Most transfer functions for reconstructing past environmental changes are based on a calibration-in-space approach, with a modern calibration set of paired microfossil assemblages and environmental data. The alternative approach is calibration-in-time, with well-dated fossil assemblages and contemporaneous environmental data.

I’ve previously shown that the three chironomid calibration-in-time transfer functions all misreport the performance statistics. All report the apparent performance as if it was the cross-validated performance. But what of the single calibration-in-time model developed for pollen assemblages that I am aware of (please let me know of other calibration-in-time models for microfossil assemblages)?

Kamenik et al (2008) report a calibration-in-time model for the pollen stratigraphy from the mire Mauntschas in the SW Swiss Alps, dated with 29 ^{14}C dates and other chronological information. The paper reports that the r^{2} between predicted and modelled April-November temperature is 0.44. In ideal circumstances this would represent a very respectable performance. However, I have a couple of concerns about the analysis in this paper.

Firstly, the pollen and climate data are smoothed with a three-year triangular filter prior to any analysis. This will induce temporal autocorrelation into the data and thereby violate the assumptions of the statistical methods used.

Secondly, a large number of choices are made on the route to the selected model. Choices include:

- The climate variable reconstructed (mean temperature or precipitation over 1-12 months with a lag of 1-11 months – a total of 288 responses). May to August air temperature is the best predictor in an RDA, but April-November air temperature is reconstructed because it reduced the transfer function error.
- The predictor variables (6 out of 11 pollen taxa are used in the final model)
- The transformation of the pollen data (accumulation rate or percent, detrended or not)
- The statistical model (ordinary least squares regressions (OLSR), time series regressions (TSR), ridge regression (RidgeR), principal components regressions (PCR) and partial least squares regressions (PLSR))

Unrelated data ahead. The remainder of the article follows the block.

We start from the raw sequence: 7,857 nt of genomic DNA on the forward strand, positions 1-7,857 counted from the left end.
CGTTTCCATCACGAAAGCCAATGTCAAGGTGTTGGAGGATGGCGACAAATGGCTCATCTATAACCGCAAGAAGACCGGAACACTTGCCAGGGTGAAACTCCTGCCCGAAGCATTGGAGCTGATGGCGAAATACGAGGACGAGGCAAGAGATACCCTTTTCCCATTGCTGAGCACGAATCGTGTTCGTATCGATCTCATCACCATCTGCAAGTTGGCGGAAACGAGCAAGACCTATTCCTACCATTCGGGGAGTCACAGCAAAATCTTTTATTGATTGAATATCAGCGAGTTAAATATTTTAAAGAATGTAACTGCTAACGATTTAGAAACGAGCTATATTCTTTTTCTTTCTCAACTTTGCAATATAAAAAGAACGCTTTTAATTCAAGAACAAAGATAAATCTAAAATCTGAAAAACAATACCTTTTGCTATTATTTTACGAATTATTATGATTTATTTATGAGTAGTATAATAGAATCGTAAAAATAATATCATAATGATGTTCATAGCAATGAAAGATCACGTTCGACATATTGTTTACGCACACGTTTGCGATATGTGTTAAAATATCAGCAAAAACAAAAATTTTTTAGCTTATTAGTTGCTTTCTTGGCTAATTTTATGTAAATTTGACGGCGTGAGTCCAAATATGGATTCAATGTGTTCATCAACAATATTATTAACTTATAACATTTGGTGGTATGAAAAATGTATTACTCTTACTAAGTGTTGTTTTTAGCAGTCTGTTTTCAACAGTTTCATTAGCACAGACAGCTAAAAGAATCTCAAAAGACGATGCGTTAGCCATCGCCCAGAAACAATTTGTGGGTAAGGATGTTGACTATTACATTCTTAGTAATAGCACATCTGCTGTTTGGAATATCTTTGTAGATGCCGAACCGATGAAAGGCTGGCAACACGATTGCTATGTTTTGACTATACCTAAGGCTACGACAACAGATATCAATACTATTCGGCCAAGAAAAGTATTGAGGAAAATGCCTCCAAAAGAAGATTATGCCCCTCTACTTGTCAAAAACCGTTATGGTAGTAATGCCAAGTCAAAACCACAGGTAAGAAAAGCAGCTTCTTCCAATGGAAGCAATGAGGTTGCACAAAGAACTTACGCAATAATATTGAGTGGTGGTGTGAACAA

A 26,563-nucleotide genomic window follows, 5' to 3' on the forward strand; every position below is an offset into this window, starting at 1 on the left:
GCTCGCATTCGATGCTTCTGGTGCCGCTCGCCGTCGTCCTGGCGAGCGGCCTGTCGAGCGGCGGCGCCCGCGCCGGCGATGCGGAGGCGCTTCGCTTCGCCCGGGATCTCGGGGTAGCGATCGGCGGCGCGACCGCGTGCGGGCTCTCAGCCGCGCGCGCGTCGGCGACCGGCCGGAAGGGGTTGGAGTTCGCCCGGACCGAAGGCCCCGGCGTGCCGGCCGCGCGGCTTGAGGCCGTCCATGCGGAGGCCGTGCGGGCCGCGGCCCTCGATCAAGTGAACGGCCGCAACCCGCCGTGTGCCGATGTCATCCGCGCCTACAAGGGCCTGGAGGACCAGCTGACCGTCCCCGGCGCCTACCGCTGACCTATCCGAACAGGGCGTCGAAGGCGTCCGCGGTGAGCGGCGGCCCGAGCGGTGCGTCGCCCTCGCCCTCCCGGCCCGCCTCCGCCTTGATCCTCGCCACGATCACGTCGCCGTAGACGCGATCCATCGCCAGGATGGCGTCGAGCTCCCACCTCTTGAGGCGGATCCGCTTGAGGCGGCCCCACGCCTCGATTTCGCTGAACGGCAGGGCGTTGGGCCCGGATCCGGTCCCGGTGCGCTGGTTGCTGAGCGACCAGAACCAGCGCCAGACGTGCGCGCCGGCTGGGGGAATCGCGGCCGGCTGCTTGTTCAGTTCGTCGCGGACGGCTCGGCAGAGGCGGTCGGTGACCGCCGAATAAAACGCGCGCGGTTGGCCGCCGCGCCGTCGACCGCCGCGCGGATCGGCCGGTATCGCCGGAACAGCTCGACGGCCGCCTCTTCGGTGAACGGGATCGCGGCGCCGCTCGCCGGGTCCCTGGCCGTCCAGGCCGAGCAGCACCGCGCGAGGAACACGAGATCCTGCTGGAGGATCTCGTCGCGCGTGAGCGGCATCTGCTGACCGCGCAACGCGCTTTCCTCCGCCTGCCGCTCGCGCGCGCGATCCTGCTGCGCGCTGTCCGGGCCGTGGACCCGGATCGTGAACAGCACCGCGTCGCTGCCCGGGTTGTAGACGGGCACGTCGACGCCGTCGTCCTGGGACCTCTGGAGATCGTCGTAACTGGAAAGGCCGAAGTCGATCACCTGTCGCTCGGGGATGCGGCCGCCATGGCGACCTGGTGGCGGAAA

The impact of these choices – forks in Andrew Gelman’s garden of forking paths – will be to inflate the estimate of model performance.

It is possible to explore the impact of some of these choices by simulation which can help gauge how impressed we should be with an r^{2} of 0.44. To simplify the simulation, I’m only going to investigate the importance of the induced autocorrelation and the selection of pollen taxa.

I simulated 49 years of climate data and pollen data with a Gaussian distribution 10,000 times for each case below (code on github).

The upper panel in the figure below shows the distribution of leave-one-out cross-validation r^{2} of OLS models fitted to six simulated pollen spectra (data from two years are removed to make the data set comparable with the smoothed data in the next step). The reported r^{2} is far above the 95^{th} percentile of the distribution.

The middle panel shows the distribution of r^{2} when the six pollen spectra and the climate variable are smoothed with a three-year triangular filter, as used by the authors. The 95^{th} percentile of the distribution has moved towards the reported r^{2}.

In the lower panel, I show the distribution of the r^{2} of the OSL when the best subset (1–11 variables) of smoothed pollen spectra is chosen by BIC. The 95^{th} percentile of the distribution has moved beyond the reported r^{2}. No claim to statistical significance can be supported.

Allowing for model selection, choice of data transformations, and selection of the climate variable, reconstruction would move the simulated r^{2} even further to the right.

None of the choices made by the authors are bad. All can be defended, except perhaps the inclusion of autumn temperatures in their climate mean when most plants have flowered months earlier. The problem is that the authors have sought the path which yields the best performance. Pollen data from an another core from the same mire would be unlikely to give the same performance with the selected model.

As with the three chironomid calibration-in-time models, the Mauntschas Mire model cannot be relied upon. A critical difference though is that the performance of the chironomid models is misrepresented.

Pingback: A mean wind blows over Lake Żabińskie | Musings on Quantitative Palaeoecology